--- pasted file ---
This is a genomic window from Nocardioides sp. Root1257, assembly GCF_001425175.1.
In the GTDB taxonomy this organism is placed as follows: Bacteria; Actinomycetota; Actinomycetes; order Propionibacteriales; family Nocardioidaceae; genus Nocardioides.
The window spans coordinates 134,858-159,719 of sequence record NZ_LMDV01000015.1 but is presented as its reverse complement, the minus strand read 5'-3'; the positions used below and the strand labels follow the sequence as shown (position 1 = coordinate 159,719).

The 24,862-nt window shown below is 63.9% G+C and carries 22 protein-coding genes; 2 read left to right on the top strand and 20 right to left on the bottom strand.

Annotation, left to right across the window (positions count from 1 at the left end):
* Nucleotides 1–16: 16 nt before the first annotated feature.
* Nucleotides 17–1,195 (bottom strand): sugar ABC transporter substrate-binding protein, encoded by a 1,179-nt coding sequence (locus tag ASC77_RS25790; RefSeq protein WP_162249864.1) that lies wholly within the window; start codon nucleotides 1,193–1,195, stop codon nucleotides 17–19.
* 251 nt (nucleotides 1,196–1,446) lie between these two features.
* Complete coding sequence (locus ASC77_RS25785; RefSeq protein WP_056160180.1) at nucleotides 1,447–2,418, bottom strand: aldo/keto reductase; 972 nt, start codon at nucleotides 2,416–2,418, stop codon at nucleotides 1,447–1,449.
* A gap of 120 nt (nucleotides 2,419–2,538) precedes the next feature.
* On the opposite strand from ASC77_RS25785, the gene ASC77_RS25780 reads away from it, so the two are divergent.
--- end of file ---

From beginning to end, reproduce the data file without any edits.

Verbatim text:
This is a genomic window from Nocardioides sp. Root1257, assembly GCF_001425175.1.
In the GTDB taxonomy this organism is placed as follows: Bacteria; Actinomycetota; Actinomycetes; order Propionibacteriales; family Nocardioidaceae; genus Nocardioides.
The window spans coordinates 134,858-159,719 of sequence record NZ_LMDV01000015.1 but is presented as its reverse complement, the minus strand read 5'-3'; the positions used below and the strand labels follow the sequence as shown (position 1 = coordinate 159,719).

The 24,862-nt window shown below is 63.9% G+C and carries 22 protein-coding genes; 2 read left to right on the top strand and 20 right to left on the bottom strand.

Annotation, left to right across the window (positions count from 1 at the left end):
* Nucleotides 1–16: 16 nt before the first annotated feature.
* Nucleotides 17–1,195 (bottom strand): sugar ABC transporter substrate-binding protein, encoded by a 1,179-nt coding sequence (locus tag ASC77_RS25790; RefSeq protein WP_162249864.1) that lies wholly within the window; start codon nucleotides 1,193–1,195, stop codon nucleotides 17–19.
* 251 nt (nucleotides 1,196–1,446) lie between these two features.
* Complete coding sequence (locus ASC77_RS25785; RefSeq protein WP_056160180.1) at nucleotides 1,447–2,418, bottom strand: aldo/keto reductase; 972 nt, start codon at nucleotides 2,416–2,418, stop codon at nucleotides 1,447–1,449.
* A gap of 120 nt (nucleotides 2,419–2,538) precedes the next feature.
* On the opposite strand from ASC77_RS25785, the gene ASC77_RS25780 reads away from it, so the two are divergent.